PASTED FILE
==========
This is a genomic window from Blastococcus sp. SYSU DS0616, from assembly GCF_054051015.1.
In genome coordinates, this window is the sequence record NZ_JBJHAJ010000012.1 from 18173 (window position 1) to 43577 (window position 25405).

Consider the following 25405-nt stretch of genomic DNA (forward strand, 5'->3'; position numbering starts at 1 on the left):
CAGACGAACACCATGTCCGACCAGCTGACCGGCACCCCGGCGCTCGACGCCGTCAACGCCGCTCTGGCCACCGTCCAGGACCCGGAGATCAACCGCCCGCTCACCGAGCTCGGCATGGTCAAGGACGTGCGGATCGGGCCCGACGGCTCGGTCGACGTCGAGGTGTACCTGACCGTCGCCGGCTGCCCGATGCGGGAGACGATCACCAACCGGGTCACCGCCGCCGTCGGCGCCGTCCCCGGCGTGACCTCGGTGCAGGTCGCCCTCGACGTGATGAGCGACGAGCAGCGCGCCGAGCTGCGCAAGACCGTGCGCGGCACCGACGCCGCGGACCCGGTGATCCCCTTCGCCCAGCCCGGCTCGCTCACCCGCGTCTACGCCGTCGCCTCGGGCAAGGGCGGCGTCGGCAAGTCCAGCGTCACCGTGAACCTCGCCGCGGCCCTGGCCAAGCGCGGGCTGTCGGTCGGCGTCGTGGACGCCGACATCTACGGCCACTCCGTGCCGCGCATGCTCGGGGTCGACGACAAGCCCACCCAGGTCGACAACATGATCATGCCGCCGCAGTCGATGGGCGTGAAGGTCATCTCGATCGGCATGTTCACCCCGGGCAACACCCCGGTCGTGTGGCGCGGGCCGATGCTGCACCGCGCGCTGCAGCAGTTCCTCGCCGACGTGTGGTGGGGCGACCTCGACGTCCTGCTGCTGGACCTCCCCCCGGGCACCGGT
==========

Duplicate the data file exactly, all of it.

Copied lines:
This is a genomic window from Blastococcus sp. SYSU DS0616, from assembly GCF_054051015.1.
In genome coordinates, this window is the sequence record NZ_JBJHAJ010000012.1 from 18173 (window position 1) to 43577 (window position 25405).

Consider the following 25405-nt stretch of genomic DNA (forward strand, 5'->3'; position numbering starts at 1 on the left):
CAGACGAACACCATGTCCGACCAGCTGACCGGCACCCCGGCGCTCGACGCCGTCAACGCCGCTCTGGCCACCGTCCAGGACCCGGAGATCAACCGCCCGCTCACCGAGCTCGGCATGGTCAAGGACGTGCGGATCGGGCCCGACGGCTCGGTCGACGTCGAGGTGTACCTGACCGTCGCCGGCTGCCCGATGCGGGAGACGATCACCAACCGGGTCACCGCCGCCGTCGGCGCCGTCCCCGGCGTGACCTCGGTGCAGGTCGCCCTCGACGTGATGAGCGACGAGCAGCGCGCCGAGCTGCGCAAGACCGTGCGCGGCACCGACGCCGCGGACCCGGTGATCCCCTTCGCCCAGCCCGGCTCGCTCACCCGCGTCTACGCCGTCGCCTCGGGCAAGGGCGGCGTCGGCAAGTCCAGCGTCACCGTGAACCTCGCCGCGGCCCTGGCCAAGCGCGGGCTGTCGGTCGGCGTCGTGGACGCCGACATCTACGGCCACTCCGTGCCGCGCATGCTCGGGGTCGACGACAAGCCCACCCAGGTCGACAACATGATCATGCCGCCGCAGTCGATGGGCGTGAAGGTCATCTCGATCGGCATGTTCACCCCGGGCAACACCCCGGTCGTGTGGCGCGGGCCGATGCTGCACCGCGCGCTGCAGCAGTTCCTCGCCGACGTGTGGTGGGGCGACCTCGACGTCCTGCTGCTGGACCTCCCCCCGGGCACCGGT